4. Substance
    • What is really going on?
  5. Substance
    • What are some other points of view?
  6. Core
    • What is at the core of all this?

How to utilize it in your classroom

  1. Can be used as a full class discussion or as a small group discussion.
  2. Show the students a text to respond to
    • Can be a video, a small blurb of text, a picture, etc…
  3. Students will respond to the prompts per each part connecting each step.
  4. As a class connect the ideas to each of the parts and discuss the importance of a deeper understanding

In a science classroom, this could be used to discuss topics that are visual or that will envoke a class discussion such as

  • Genetics
    • Structure of DNA
  • Erosion/Weathering
  • Controversial/ethically questioned practices
    • Animal Testing
    • Global Warming

3. Compass Points

Compass points focus on the comprehension of an idea or proposition. Students are able to examine the ideas with a critical lens as well as give feedback on what we need to go deeper into or suggestions on how we can evaluate the idea or propositions deeper. This gives you, as a teacher, feedback on what the students are comprehending and what they feel they need clarification on.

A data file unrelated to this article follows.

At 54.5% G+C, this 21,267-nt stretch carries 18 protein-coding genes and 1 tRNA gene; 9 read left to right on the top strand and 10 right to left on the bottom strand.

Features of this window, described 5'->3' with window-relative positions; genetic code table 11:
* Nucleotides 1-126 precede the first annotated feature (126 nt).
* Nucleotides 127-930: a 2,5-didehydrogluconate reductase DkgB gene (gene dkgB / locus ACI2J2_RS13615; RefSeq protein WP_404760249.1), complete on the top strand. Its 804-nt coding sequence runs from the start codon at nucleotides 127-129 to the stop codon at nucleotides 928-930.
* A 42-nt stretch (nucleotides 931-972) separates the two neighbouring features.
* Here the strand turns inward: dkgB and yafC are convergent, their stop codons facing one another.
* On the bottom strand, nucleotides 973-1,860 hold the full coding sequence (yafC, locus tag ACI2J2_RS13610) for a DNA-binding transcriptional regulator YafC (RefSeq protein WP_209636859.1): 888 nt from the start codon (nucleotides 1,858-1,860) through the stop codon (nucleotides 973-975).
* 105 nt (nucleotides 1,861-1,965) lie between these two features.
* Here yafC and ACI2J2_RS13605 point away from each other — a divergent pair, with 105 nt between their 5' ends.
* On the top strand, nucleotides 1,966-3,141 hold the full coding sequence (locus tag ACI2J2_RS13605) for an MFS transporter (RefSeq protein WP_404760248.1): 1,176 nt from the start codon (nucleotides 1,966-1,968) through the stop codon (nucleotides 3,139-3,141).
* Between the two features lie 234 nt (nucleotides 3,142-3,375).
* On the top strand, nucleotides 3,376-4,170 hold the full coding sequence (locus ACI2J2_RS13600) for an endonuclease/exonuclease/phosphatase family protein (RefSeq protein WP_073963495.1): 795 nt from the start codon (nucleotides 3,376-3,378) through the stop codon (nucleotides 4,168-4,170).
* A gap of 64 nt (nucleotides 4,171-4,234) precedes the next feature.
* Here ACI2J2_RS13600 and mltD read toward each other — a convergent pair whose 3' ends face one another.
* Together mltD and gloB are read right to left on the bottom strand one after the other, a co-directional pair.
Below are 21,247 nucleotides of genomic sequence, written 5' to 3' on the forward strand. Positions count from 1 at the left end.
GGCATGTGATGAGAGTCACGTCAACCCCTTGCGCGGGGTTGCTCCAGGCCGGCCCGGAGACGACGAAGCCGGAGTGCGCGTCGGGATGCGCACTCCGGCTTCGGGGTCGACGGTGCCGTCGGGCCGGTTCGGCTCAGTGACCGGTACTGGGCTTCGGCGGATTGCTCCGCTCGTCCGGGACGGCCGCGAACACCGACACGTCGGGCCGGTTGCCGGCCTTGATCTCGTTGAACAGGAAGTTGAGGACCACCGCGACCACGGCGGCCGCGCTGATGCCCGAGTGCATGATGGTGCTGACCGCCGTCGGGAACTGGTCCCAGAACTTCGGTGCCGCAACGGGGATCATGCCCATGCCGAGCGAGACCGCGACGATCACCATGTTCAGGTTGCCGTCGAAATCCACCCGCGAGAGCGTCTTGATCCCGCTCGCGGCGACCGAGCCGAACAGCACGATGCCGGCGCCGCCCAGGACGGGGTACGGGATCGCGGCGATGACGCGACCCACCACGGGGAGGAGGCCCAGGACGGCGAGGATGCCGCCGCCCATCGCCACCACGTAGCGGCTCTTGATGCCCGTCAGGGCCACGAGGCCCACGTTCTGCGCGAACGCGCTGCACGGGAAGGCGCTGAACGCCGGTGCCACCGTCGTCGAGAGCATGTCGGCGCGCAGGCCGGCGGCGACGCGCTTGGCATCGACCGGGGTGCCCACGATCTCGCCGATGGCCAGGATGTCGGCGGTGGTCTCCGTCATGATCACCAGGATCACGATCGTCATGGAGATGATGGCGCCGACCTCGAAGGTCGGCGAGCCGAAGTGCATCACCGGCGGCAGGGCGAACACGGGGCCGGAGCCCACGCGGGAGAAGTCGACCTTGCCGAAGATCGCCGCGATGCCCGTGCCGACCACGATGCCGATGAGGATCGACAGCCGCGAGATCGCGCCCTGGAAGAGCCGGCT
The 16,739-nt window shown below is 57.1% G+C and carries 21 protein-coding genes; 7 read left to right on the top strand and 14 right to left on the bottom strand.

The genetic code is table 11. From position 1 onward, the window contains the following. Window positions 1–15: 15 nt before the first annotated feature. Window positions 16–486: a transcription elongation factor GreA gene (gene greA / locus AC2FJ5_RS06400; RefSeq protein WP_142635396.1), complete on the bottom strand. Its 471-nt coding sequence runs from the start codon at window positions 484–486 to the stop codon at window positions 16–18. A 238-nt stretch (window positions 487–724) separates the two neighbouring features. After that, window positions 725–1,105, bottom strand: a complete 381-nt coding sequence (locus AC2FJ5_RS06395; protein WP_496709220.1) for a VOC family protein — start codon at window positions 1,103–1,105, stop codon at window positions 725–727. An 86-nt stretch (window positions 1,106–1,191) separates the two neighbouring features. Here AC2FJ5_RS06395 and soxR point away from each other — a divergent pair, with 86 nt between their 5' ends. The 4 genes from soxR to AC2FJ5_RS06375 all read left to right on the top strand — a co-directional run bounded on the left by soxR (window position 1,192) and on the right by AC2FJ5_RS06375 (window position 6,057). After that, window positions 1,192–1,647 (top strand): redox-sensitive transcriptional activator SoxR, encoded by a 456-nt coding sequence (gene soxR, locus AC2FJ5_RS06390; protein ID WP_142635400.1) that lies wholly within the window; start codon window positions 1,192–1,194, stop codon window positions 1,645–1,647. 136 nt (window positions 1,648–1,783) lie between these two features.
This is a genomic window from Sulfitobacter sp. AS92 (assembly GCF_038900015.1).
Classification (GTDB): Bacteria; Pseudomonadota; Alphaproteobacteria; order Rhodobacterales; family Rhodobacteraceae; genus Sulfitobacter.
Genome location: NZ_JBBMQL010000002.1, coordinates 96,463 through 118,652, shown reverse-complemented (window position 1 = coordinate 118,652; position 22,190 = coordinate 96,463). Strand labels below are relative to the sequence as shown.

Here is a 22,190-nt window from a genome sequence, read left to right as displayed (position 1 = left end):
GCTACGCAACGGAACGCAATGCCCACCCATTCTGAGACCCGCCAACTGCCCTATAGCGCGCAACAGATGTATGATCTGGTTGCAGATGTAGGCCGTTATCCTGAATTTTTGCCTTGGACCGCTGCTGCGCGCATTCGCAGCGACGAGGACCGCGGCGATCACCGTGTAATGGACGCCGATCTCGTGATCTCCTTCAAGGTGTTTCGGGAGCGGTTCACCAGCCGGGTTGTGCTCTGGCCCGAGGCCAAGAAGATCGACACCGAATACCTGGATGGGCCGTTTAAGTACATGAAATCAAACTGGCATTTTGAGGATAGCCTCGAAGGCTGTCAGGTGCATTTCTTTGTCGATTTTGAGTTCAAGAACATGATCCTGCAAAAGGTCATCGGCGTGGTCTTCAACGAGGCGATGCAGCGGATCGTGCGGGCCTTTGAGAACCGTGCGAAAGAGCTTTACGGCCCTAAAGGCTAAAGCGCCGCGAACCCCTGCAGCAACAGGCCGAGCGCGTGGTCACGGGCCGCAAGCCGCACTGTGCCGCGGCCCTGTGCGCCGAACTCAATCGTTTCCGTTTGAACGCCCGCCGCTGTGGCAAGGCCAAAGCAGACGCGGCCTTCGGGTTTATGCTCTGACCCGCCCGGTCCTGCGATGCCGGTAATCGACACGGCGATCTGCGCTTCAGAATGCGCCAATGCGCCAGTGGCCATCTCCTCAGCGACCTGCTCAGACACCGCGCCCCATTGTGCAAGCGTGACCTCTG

Compass Points
  • E (East)
    • What Excites you about this idea or proposition? What’s the upside?
  • W (West)
    • What do you find Worrisome about this idea or proposition? What’s the downside?
  • N (North)
    • What else do you Need to know or find out about this need or proposition?
  • S (South)
    • What is your Current Stance or opinion on the idea/proposition?
    • What should your next Step be in your evaluation of this idea/ proposition?
    • What Suggestions do you have at this point?

How to utilize it in your classroom

  1. This works best when done individually
  2. Have students answer the prompts as a concept map or diagram (like the video below)
  3. You can walk your students through each step or allow the students to do them at their own pace
  4. After the students finish their responses,
    • Engage in a Class Discussion
    • Use this as an Exit Ticket


  1. Hexagonal Thinking
    • Great for connecting ideas from previous units to new units
    • Similar to concept maps but unique with hexagon shapes
    • Can be easily modified to be a pre- or post-unit review